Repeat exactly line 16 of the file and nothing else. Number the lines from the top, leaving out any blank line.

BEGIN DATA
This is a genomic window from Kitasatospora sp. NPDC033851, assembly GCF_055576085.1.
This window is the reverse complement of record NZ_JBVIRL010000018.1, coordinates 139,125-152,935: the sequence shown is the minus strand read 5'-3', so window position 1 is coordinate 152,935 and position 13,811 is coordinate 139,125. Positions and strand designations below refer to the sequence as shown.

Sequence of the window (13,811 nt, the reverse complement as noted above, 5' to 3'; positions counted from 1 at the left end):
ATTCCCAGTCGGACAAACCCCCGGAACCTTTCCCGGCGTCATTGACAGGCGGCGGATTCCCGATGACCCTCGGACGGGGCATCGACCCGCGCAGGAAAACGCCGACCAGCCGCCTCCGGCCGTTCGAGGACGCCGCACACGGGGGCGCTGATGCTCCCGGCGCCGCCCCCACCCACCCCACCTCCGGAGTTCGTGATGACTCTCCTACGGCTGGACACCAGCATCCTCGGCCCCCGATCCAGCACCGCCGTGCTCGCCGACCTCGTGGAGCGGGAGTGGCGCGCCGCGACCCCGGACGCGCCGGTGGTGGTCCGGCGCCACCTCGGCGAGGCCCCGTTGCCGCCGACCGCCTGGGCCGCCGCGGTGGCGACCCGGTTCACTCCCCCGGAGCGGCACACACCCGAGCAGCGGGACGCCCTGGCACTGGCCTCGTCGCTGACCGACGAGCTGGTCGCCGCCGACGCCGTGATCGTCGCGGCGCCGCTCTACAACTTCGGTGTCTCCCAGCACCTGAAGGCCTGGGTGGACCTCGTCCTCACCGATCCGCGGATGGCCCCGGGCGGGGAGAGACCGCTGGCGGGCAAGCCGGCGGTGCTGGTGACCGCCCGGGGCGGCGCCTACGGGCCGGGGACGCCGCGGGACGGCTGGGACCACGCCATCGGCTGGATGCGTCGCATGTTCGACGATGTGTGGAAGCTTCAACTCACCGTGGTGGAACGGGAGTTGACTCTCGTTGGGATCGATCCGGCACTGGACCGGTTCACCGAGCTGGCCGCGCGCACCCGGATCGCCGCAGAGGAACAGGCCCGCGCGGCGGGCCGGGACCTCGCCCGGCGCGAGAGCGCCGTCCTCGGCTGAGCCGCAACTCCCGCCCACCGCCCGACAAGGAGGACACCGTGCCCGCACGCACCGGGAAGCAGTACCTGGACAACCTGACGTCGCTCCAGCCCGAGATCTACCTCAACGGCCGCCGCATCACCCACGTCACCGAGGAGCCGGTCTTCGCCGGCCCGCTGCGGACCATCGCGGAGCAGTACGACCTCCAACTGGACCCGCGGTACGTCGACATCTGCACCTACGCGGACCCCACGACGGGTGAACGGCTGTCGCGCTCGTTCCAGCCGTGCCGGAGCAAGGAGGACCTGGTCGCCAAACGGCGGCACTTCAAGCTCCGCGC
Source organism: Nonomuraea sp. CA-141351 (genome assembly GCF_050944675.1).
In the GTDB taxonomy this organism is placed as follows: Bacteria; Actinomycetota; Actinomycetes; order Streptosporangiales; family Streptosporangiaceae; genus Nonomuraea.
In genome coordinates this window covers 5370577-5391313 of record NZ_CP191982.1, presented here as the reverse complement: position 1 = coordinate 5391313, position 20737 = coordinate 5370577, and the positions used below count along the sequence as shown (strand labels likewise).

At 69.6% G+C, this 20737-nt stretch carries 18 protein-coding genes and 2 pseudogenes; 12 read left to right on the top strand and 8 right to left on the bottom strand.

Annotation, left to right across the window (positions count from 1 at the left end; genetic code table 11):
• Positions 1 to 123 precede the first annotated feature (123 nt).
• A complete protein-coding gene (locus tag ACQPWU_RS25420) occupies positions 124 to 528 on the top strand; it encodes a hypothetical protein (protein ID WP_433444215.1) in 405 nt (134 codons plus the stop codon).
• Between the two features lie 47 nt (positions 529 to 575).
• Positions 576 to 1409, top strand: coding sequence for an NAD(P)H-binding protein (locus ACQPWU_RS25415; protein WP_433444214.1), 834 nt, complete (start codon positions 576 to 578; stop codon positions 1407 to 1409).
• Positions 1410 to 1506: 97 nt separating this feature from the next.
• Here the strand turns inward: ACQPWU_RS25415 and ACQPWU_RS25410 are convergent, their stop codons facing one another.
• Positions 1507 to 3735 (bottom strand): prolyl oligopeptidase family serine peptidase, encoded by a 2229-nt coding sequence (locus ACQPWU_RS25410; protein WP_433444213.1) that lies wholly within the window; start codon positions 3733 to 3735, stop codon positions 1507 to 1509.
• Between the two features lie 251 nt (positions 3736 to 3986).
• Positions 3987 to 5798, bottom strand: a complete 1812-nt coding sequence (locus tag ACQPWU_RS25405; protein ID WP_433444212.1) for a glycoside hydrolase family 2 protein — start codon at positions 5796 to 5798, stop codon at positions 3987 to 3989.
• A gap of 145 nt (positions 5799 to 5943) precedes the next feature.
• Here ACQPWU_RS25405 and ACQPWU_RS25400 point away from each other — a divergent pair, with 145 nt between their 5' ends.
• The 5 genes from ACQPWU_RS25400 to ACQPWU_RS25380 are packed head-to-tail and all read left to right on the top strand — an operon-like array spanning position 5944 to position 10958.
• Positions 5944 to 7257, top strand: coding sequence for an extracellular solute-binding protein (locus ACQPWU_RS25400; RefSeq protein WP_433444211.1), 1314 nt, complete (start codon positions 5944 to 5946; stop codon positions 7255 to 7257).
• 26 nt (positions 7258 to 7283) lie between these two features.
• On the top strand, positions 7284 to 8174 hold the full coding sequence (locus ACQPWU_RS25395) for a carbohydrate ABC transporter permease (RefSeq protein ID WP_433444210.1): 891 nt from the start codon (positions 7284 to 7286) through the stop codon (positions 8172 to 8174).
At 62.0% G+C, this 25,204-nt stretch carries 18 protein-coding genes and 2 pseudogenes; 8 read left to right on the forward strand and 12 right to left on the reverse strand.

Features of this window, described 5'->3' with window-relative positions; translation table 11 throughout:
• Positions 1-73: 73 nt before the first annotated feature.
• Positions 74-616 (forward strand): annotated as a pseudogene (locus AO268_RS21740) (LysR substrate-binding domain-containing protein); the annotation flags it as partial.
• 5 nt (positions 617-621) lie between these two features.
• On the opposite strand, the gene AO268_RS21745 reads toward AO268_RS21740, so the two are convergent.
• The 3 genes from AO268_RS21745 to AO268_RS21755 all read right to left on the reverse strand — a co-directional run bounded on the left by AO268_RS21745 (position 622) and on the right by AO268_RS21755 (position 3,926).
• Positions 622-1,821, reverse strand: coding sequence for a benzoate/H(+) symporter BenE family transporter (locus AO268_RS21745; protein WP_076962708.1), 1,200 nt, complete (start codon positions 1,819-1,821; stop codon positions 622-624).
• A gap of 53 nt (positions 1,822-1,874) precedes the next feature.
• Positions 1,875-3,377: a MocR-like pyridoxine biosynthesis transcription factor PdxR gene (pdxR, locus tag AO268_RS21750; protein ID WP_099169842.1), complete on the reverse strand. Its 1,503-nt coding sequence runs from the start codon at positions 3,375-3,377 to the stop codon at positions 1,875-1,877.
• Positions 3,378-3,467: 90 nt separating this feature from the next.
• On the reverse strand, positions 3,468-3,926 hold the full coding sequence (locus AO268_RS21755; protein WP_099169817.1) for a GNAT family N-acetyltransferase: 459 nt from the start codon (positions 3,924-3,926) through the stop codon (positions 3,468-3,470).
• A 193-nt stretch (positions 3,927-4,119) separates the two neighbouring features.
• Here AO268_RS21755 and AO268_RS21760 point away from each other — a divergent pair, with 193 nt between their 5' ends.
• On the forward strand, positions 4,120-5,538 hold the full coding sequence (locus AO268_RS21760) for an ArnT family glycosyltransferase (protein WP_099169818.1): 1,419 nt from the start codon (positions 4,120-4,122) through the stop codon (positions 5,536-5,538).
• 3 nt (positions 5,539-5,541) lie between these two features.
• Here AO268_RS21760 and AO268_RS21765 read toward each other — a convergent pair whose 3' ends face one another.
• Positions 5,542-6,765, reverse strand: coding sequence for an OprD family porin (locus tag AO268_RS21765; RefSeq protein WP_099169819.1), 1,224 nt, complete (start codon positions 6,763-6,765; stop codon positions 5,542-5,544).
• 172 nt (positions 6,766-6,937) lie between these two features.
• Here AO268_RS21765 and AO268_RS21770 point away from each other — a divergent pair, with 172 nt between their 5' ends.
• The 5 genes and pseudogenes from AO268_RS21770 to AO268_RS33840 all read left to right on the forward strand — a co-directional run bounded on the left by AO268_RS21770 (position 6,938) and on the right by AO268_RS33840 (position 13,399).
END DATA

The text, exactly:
• Positions 1507 to 3735 (bottom strand): prolyl oligopeptidase family serine peptidase, encoded by a 2229-nt coding sequence (locus ACQPWU_RS25410; protein WP_433444213.1) that lies wholly within the window; start codon positions 3733 to 3735, stop codon positions 1507 to 1509.